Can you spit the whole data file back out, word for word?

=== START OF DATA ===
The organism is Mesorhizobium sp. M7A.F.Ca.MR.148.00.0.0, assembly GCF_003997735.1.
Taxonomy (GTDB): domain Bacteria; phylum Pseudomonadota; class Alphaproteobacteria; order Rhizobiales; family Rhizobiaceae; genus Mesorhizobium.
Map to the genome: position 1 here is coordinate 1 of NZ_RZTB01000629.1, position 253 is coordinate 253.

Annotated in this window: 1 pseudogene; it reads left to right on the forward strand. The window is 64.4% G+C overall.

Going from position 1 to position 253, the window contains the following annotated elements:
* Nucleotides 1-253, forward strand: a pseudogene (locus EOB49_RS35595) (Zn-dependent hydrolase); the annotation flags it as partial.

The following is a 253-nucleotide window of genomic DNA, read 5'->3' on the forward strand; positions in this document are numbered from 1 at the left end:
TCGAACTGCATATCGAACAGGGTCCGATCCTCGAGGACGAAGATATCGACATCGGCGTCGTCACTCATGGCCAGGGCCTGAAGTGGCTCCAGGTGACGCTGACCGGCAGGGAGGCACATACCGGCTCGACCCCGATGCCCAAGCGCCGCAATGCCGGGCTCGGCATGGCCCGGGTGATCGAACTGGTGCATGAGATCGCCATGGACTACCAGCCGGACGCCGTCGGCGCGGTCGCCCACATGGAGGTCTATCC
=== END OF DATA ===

The organism is Mesorhizobium sp. M7A.F.Ca.MR.148.00.0.0, assembly GCF_003997735.1.
Taxonomy (GTDB): domain Bacteria; phylum Pseudomonadota; class Alphaproteobacteria; order Rhizobiales; family Rhizobiaceae; genus Mesorhizobium.
Map to the genome: position 1 here is coordinate 1 of NZ_RZTB01000629.1, position 253 is coordinate 253.

Annotated in this window: 1 pseudogene; it reads left to right on the forward strand. The window is 64.4% G+C overall.

Going from position 1 to position 253, the window contains the following annotated elements:
* Nucleotides 1-253, forward strand: a pseudogene (locus EOB49_RS35595) (Zn-dependent hydrolase); the annotation flags it as partial.

The following is a 253-nucleotide window of genomic DNA, read 5'->3' on the forward strand; positions in this document are numbered from 1 at the left end:
TCGAACTGCATATCGAACAGGGTCCGATCCTCGAGGACGAAGATATCGACATCGGCGTCGTCACTCATGGCCAGGGCCTGAAGTGGCTCCAGGTGACGCTGACCGGCAGGGAGGCACATACCGGCTCGACCCCGATGCCCAAGCGCCGCAATGCCGGGCTCGGCATGGCCCGGGTGATCGAACTGGTGCATGAGATCGCCATGGACTACCAGCCGGACGCCGTCGGCGCGGTCGCCCACATGGAGGTCTATCC